Racial differences in caregiving patterns, caregiver emotional function, and sources of emotional support following traumatic brain injury.
ABSTRACT Compare white and African American caregivers of people with moderate to severe traumatic brain injury (TBI) regarding caregiving patterns, emotional function and life satisfaction, and preferred supports.
Prospective, observational study; 1, 2, or 5 years post-TBI.
Six TBI model systems. Participants: Two hundred fifty-six caregivers (195 white and 61 African American).
Brief Symptom Inventory-18, Satisfaction With Life Scale.
Races differed as to kinship patterns, with more white caregivers including spouses and more African Americans including "other relatives." African Americans spent significantly more time in direct caregiving, and reported more depression. African American TBI survivors were significantly more disabled than whites, which appeared to account for emotional function differences. Whites were more likely to use professional services for emotional support.
Across races, TBI caregiver emotional health is affected by the functional level of the survivor. African American caregivers may be at risk for worse emotional consequences due to worse survivor outcomes, yet may underutilize professional services.
- SourceAvailable from: Kirsi Coco
Dataset: Coco et al 2011-6
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ABSTRACT: This systematic literature review describes how adult traumatic brain injury (TBI) patients' family members received support. The research question was "What in healthcare constitutes support for a TBI patient's family members?" The data for this review were based on 22 empirical studies published in scientific journals in 2004-2010, which were found in the Cinahl, PsychINFO, and ISI Web of Knowledge databases. The review includes the study design, sample, method, and main results. The data were analyzed using content analysis. Social support for brain injury patients' family members was divided into 3 main categories: informational, emotional, and practical support. The subcategories of informational support were information about the patient's symptoms, information about care, quality of information, and information about the prognosis. The subcategories of emotional support were taking emotions into account, caring, listening, and respecting. The subcategories of practical support were support in decision making, promoting the welfare of the family, encouraging family members to participate in care, cooperation with the family members, and counseling services. The results are available for nurses in practical work. The review offers nurses a structure for supporting TBI patients' families, and according to this review, supporting TBI patients' families appears to have many dimensions. The results suggest that nurses should be informed that it is important for family members to know the facts about TBI to understand the condition and to receive practical advice on how to help their significant other with TBI with daily activities. In addition, the results provide a basis for further research and development of interventions that support brain injury patients and their family members.12/2011; 43(6):337-48. DOI:10.1097/JNN.0b013e318234ea0b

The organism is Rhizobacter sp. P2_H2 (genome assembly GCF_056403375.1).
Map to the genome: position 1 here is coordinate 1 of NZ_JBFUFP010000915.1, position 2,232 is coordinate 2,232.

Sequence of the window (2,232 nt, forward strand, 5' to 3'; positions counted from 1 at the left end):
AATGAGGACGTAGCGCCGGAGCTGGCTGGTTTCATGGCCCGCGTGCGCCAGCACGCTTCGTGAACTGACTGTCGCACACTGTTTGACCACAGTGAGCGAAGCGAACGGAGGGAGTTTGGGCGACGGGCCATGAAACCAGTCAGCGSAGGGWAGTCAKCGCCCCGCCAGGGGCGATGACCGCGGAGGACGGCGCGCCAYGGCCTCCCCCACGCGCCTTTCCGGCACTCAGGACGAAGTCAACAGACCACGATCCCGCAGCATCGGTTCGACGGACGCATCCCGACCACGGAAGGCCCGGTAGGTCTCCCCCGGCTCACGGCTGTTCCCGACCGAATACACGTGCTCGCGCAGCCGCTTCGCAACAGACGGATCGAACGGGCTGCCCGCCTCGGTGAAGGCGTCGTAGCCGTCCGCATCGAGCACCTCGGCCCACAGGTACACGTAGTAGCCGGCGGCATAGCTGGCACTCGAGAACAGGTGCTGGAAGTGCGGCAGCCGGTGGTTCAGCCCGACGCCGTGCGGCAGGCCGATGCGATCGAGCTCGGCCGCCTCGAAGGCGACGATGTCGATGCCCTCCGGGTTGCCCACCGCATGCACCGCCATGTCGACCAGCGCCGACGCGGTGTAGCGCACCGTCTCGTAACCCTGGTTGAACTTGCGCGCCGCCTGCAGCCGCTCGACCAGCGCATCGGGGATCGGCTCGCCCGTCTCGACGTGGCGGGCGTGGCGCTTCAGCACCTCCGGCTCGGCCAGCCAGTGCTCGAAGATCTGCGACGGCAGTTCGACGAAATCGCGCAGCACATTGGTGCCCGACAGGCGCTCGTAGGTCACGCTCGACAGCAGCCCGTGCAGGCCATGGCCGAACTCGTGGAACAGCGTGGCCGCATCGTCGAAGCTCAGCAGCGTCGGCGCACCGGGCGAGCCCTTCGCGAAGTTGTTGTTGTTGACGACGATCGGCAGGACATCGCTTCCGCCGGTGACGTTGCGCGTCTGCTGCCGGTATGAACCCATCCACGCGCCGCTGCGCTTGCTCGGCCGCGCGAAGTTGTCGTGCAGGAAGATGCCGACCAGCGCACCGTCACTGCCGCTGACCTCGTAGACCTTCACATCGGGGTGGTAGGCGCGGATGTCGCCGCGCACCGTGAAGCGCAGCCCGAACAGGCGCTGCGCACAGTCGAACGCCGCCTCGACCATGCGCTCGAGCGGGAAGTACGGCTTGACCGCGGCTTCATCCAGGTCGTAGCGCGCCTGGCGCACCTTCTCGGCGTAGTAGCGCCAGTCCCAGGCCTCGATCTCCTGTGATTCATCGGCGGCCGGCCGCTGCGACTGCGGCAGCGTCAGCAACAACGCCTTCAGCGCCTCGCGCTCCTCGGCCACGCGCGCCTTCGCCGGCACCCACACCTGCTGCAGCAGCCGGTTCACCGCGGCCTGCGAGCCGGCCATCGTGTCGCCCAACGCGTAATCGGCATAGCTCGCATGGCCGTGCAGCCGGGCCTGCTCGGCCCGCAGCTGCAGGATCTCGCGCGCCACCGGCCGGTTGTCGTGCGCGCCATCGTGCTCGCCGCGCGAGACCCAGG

Conference Paper: Smooth motion of a rigid body in 2D and 3D[Show abstract] [Hide abstract]
ABSTRACT: Given measurements of the positions of a number of marked points on a rigid body at a sequence of times t<sub>i</sub> (i=0, 1, ..., n), we represent the motion of the body, assuming this motion to be smooth, by means of piecewise-rational curves, one through each sequence of positions, sharing a common denominator and having the property that the distance between these curves always remains constant. We consider in detail the motion in 2D and 3D of a rigid rod marked at each endInformation Visualization, 1997. Proceedings., 1997 IEEE Conference on; 09/1997